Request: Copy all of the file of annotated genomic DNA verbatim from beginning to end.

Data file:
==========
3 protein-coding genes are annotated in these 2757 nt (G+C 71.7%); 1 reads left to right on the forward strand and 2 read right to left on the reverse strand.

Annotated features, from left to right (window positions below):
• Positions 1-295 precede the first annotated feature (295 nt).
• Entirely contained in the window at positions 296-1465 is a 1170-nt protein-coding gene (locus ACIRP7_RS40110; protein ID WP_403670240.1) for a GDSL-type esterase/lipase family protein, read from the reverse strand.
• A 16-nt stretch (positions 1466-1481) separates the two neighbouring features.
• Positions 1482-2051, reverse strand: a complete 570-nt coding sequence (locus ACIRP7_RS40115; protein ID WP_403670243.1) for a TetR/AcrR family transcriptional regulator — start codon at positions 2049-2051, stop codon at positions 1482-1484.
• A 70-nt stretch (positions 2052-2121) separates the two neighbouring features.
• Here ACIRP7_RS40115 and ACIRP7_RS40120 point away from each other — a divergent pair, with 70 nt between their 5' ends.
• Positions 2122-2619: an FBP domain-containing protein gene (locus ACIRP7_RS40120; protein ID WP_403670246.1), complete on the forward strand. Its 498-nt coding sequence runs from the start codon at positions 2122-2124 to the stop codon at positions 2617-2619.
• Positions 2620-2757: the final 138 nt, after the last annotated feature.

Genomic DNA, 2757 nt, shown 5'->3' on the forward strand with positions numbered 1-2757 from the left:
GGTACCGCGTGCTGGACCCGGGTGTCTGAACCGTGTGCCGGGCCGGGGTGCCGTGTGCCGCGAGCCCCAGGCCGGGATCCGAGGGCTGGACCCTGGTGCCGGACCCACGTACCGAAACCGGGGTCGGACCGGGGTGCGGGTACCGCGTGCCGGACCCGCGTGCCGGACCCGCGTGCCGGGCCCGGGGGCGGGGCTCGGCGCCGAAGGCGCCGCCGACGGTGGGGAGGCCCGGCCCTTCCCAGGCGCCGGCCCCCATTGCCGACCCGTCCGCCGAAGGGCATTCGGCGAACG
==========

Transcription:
3 protein-coding genes are annotated in these 2757 nt (G+C 71.7%); 1 reads left to right on the forward strand and 2 read right to left on the reverse strand.

Annotated features, from left to right (window positions below):
• Positions 1-295 precede the first annotated feature (295 nt).
• Entirely contained in the window at positions 296-1465 is a 1170-nt protein-coding gene (locus ACIRP7_RS40110; protein ID WP_403670240.1) for a GDSL-type esterase/lipase family protein, read from the reverse strand.
• A 16-nt stretch (positions 1466-1481) separates the two neighbouring features.
• Positions 1482-2051, reverse strand: a complete 570-nt coding sequence (locus ACIRP7_RS40115; protein ID WP_403670243.1) for a TetR/AcrR family transcriptional regulator — start codon at positions 2049-2051, stop codon at positions 1482-1484.
• A 70-nt stretch (positions 2052-2121) separates the two neighbouring features.
• Here ACIRP7_RS40115 and ACIRP7_RS40120 point away from each other — a divergent pair, with 70 nt between their 5' ends.
• Positions 2122-2619: an FBP domain-containing protein gene (locus ACIRP7_RS40120; protein ID WP_403670246.1), complete on the forward strand. Its 498-nt coding sequence runs from the start codon at positions 2122-2124 to the stop codon at positions 2617-2619.
• Positions 2620-2757: the final 138 nt, after the last annotated feature.

Genomic DNA, 2757 nt, shown 5'->3' on the forward strand with positions numbered 1-2757 from the left:
GGTACCGCGTGCTGGACCCGGGTGTCTGAACCGTGTGCCGGGCCGGGGTGCCGTGTGCCGCGAGCCCCAGGCCGGGATCCGAGGGCTGGACCCTGGTGCCGGACCCACGTACCGAAACCGGGGTCGGACCGGGGTGCGGGTACCGCGTGCCGGACCCGCGTGCCGGACCCGCGTGCCGGGCCCGGGGGCGGGGCTCGGCGCCGAAGGCGCCGCCGACGGTGGGGAGGCCCGGCCCTTCCCAGGCGCCGGCCCCCATTGCCGACCCGTCCGCCGAAGGGCATTCGGCGAACG